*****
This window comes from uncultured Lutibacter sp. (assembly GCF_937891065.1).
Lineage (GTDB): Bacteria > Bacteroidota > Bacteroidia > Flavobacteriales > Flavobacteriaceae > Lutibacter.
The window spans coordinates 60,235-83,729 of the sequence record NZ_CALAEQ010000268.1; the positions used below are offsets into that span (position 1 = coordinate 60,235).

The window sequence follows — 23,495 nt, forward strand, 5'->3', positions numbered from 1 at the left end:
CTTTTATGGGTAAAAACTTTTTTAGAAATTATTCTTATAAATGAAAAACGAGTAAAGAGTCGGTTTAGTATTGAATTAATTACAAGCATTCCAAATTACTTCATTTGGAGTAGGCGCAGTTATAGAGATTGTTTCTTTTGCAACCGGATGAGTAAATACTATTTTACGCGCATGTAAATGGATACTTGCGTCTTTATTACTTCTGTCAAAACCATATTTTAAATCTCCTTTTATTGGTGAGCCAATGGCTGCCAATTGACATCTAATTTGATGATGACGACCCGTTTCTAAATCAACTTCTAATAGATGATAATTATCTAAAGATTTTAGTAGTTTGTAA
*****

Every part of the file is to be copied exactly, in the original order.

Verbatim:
This window comes from uncultured Lutibacter sp. (assembly GCF_937891065.1).
Lineage (GTDB): Bacteria > Bacteroidota > Bacteroidia > Flavobacteriales > Flavobacteriaceae > Lutibacter.
The window spans coordinates 60,235-83,729 of the sequence record NZ_CALAEQ010000268.1; the positions used below are offsets into that span (position 1 = coordinate 60,235).

The window sequence follows — 23,495 nt, forward strand, 5'->3', positions numbered from 1 at the left end:
CTTTTATGGGTAAAAACTTTTTTAGAAATTATTCTTATAAATGAAAAACGAGTAAAGAGTCGGTTTAGTATTGAATTAATTACAAGCATTCCAAATTACTTCATTTGGAGTAGGCGCAGTTATAGAGATTGTTTCTTTTGCAACCGGATGAGTAAATACTATTTTACGCGCATGTAAATGGATACTTGCGTCTTTATTACTTCTGTCAAAACCATATTTTAAATCTCCTTTTATTGGTGAGCCAATGGCTGCCAATTGACATCTAATTTGATGATGACGACCCGTTTCTAAATCAACTTCTAATAGATGATAATTATCTAAAGATTTTAGTAGTTTGTAA